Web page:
Pressure-Induced Phase Transitions of Proton-Ordered Ices at the Low Temperature Limit

Yosuke KATAOKA and Yuri YAMADA


Return

1 Introduction

There are many polymorphs of ice under high pressure, in some of which the protons are ordered at low temperatures [1]. Monte Carlo simulations have been used to obtain a phase diagram of water above 100 K, where the hydrogen atoms are disordered [2]. In this paper, the pressure induced phase transitions in proton-ordered ices were studied, because the ordered structures are the basis of studies of the phase transitions in solids, although some disordered ices are frequently observed in the laboratory.
The TIP4P model proposed by Jorgensen et al. was assumed [3]. This is a rigid model and is used in many molecular dynamics simulations (MD [4]) of liquid and solid water systems. The internal energy and volume were obtained by NTp molecular dynamics simulations at T = 1 K in our previous work [5]. The enthalpy H was used instead of the Gibbs free energy G to estimate the phase transition pressure of proton-ordered ices at low temperatures [5]. Although qualitative agreements were obtained in that study, ice IV appeared between ice III and VI [5].
In this paper, the N-dependence of the internal energy at T = 1 K was studied by NTV MD simulations at the density where the internal energy has a minimum. The limit of the infinite number is obtained for the internal energy at T = 1 K. The temperature dependence is calculated from the enthalpy, and the low temperature limit is estimated to obtain the Gibbs free energy at low temperatures.

2 Model and Calculation

2. 1 Potential Function

The pair potential energy in the TIP4P model has the following form [3]:

The quantities e and s are the potential constants, which have dimensions of energy and length, respectively, and their values are given in Table 1. The lowest energy configuration of one water pair is given in Ref. [5]. The negative charge -1.04 e sits on the bisection of the HOH angle in a water molecule, where e is the unit charge of protons. The intermolecular distance is 2.7×10-10 m in the lowest energy configuration. The lowest pair energy is given as:

Table 1. Potential parameters [3], where e is the charge of a proton.
e/Js/mq+/eq-/e
1.0769E-213.1537E-100.52-1.04

2. 2 How to Obtain the Proton-Ordered Structure in Ices

A periodic boundary condition is assumed [4]. The Ewald method was adopted for calculation of the coulombic interaction [4]. The time step used was 0.1 fs and the MD length was 100,000 steps. The initial configuration of the small cell is prepared to be consistent with the observed oxygen positions in ice. The orientation has a uniform order, as shown in Figure 1.


Figure 1. Initial configuration of Ice V used in the NTV molecular dynamics simulation at T = 1 K, N = 28.

More stable ordered structures at T = 1 K were obtained by NTV molecular dynamics simulation, where the cut off distance for short range interaction was 1.4×10-9 m [6]. This is longer than the conventional half-length of the cell. The number of molecules in the small cells used to obtain the ordered structure N0 is given in Table 2. The Materials Explorer (v3 and v4) program was used [7]. An example of the relaxation of structure to the ordered structure is shown in Figures 1 - 3 for the case of ice V. Although proton-ordered ice V is sometimes referred to as XIII, the name ice V is used in this paper even for ordered ice V. The relaxed structure, which has the proton-ordered structure, is shown in Figure 2. This structure is compatible with that reported [8, 9]. The relaxation process is shown in Figure 3. The average potential energy per molecule is -8.722×10-20 J. This value indicates that there are 4 hydrogen bonds per molecule in this structure (see Eq. 2).

Table 2. Number of molecules in the cell of each ice type.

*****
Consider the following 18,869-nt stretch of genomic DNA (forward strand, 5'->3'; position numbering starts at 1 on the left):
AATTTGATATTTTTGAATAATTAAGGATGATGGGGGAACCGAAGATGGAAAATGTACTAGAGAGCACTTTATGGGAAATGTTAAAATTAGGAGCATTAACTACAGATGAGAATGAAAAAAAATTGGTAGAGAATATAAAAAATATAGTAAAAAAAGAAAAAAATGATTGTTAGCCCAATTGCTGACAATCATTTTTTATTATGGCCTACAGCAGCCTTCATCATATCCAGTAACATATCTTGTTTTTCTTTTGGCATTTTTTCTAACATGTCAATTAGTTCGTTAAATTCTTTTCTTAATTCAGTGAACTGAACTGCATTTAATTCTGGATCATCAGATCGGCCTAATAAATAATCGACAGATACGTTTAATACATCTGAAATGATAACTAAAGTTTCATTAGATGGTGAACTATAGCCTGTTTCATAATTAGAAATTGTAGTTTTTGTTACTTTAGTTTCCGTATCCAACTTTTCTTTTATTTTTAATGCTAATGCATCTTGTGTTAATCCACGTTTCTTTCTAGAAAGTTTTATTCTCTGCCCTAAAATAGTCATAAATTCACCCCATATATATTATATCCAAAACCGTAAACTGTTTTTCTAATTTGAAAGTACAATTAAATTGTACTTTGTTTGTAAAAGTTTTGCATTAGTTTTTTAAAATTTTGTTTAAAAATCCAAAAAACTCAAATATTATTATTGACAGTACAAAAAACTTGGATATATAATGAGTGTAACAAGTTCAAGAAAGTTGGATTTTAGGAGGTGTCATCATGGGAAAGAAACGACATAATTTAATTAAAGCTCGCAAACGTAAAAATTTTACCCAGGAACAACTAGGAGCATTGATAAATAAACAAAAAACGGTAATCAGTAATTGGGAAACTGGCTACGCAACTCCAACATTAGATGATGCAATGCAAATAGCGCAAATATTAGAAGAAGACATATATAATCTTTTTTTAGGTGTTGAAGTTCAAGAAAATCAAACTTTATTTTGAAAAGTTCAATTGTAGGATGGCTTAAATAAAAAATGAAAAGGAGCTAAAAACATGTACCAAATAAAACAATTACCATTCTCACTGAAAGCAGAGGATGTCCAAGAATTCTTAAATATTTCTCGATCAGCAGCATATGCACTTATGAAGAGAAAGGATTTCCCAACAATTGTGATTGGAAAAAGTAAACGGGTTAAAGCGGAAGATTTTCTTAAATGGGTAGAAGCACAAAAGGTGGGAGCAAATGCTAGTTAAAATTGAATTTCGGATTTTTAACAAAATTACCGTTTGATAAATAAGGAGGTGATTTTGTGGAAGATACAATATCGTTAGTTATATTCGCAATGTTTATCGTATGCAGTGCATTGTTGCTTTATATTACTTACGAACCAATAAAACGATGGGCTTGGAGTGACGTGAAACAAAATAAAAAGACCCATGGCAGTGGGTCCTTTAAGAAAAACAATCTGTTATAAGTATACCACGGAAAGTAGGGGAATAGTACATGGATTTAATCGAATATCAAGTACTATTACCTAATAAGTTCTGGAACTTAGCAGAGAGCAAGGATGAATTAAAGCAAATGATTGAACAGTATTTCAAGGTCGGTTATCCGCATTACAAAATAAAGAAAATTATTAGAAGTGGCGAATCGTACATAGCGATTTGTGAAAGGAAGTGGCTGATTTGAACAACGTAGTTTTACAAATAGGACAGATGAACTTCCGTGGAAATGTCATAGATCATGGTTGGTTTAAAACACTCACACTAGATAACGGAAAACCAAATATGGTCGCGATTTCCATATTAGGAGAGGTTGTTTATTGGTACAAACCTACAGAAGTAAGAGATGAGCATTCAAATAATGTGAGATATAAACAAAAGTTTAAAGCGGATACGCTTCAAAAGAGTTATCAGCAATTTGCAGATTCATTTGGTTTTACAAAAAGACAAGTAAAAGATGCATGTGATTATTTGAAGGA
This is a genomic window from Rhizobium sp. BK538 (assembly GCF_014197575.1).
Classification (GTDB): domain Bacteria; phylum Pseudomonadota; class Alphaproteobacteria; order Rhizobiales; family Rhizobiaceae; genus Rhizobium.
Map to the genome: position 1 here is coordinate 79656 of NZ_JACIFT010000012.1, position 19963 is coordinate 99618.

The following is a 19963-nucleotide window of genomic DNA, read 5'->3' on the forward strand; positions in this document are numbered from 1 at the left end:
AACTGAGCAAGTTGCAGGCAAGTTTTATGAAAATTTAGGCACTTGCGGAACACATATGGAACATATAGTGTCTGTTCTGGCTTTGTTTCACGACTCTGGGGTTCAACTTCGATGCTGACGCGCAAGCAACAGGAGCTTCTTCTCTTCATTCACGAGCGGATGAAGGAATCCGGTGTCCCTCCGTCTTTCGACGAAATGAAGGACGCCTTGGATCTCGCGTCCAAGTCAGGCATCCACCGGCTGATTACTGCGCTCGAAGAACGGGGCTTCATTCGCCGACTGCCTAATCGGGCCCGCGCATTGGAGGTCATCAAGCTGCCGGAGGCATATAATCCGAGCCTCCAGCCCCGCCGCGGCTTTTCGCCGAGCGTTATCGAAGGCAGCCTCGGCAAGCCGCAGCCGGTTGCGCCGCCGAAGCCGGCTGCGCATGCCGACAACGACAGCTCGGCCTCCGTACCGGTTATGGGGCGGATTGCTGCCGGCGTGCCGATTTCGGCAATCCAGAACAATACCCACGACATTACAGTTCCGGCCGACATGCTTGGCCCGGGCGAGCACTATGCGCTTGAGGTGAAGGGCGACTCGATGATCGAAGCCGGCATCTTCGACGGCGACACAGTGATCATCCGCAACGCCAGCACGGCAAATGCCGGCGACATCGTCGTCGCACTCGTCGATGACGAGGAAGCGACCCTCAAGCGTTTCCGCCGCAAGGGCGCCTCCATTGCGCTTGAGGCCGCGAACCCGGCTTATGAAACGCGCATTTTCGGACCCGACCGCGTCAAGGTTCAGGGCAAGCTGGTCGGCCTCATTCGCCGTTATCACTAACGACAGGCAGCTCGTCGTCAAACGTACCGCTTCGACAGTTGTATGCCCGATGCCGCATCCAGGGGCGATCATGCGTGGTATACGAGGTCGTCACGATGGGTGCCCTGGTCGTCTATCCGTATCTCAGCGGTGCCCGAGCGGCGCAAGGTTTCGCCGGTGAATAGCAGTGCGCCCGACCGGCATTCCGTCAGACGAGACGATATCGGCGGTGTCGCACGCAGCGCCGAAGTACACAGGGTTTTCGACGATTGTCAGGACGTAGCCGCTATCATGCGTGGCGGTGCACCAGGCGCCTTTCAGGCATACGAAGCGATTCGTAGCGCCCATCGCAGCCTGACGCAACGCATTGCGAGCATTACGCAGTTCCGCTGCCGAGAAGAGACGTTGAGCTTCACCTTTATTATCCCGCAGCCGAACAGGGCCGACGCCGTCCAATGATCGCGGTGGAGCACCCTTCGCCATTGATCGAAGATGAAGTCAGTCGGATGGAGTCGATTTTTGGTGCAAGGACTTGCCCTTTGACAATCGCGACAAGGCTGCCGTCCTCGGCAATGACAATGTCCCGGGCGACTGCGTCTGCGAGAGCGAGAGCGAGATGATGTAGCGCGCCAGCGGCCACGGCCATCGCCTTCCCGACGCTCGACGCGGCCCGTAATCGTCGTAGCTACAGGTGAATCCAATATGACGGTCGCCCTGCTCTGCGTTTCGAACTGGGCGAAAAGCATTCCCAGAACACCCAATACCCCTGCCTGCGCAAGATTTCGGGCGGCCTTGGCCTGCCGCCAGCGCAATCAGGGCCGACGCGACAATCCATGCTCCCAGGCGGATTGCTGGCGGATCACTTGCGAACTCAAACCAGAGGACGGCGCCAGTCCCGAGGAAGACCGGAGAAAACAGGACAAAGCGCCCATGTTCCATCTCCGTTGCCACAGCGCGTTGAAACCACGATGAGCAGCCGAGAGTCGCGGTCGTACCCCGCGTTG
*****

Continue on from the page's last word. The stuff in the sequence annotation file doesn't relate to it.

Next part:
Ice TypeN0N1N2
Ih1296324768150025924116
Ic8642165121000
II129632415002592
III129632476815002592
IV16128432102420003456
V2822475617923500
VI1080270640125021603430
VIII16128432102420003456
Layer8216
N0 is the number of molecules in the cell used to determine the ordered structure. N1 is the number of molecules in the cell used in the previous work [5]. N2 is the number of molecules in the cell used in this study.


Figure 2. Relaxed configuration of Ice V obtained by the NTV molecular dynamics simulation at T = 1 K, N = 28.


Figure 3. Internal energy U, volume V, pressure p and temperature T vs. time for Ice V. An example of the relaxation of the internal energy obtained by the NTV molecular dynamics simulation at T =1 K, N = 28.

2. 3 Proton-Ordered Structure of Ices in This Work

The explicit structures used in this work are shown in Figures 4 - - 11. Figure 11 shows the layered structure found in the present calculation, which corresponds to graphite in the carbon system.


Figure 4. Structure of ice Ih [1] used in the present work.


Figure 5. Structure of ice Ic [1] used in the present work.


Figure 6. Structure of ice II [1] used in the present work.


Figure 7. Structure of ice III [1] used in the present work.


Figure 8. Structure of ice IV [1] used in the present work.


Figure 9. Structure of ice VI [1] used in the present work.


Figure 10. Structure of ice VIII [1] used in the present work.


Figure 11. Structure of ice in the layer structure found in the present work. This structure corresponds to the graphite in the carbon system.

2. 4 Methods used to Obtain Thermodynamic Properties

NTp MD simulations at T = 1 K were performed to obtain the average volume V and internal energy U at a given pressure p, using a time step of 0.1 fs and a standard MD length of 50,000 steps. The velocity scaling method was used to control temperature. The number of molecules in the cell is given in Table 2. The cut off distance for short range interaction was half of the cell and the Ewald method was used to determine coulombic interaction.
The enthalpy H is calculated in the standard way:

2. 5 Infinite Number Limit

The N-dependence of the internal energy was studied by NTV MD simulations at the density where the internal energy has a minimum. An example is shown for the case of ice Ih in Figure 12. The infinite number limit is estimated by linear fitting of the U-1/N plot, as shown in Figure 12.

Although the linearity is not good around the large number cases, the relative error is improved as follows: the relative error of the U/N at N = 324 [5] is 0.001 and that is 0.0003 at N = 1500 in the present work. The internal energy of ice Ih calculated using an MD cell with number N = 1500 is corrected in this way under other pressures, although this is an assumption. The number of molecules in the basic cell N2 for the other ices is shown in Table 2.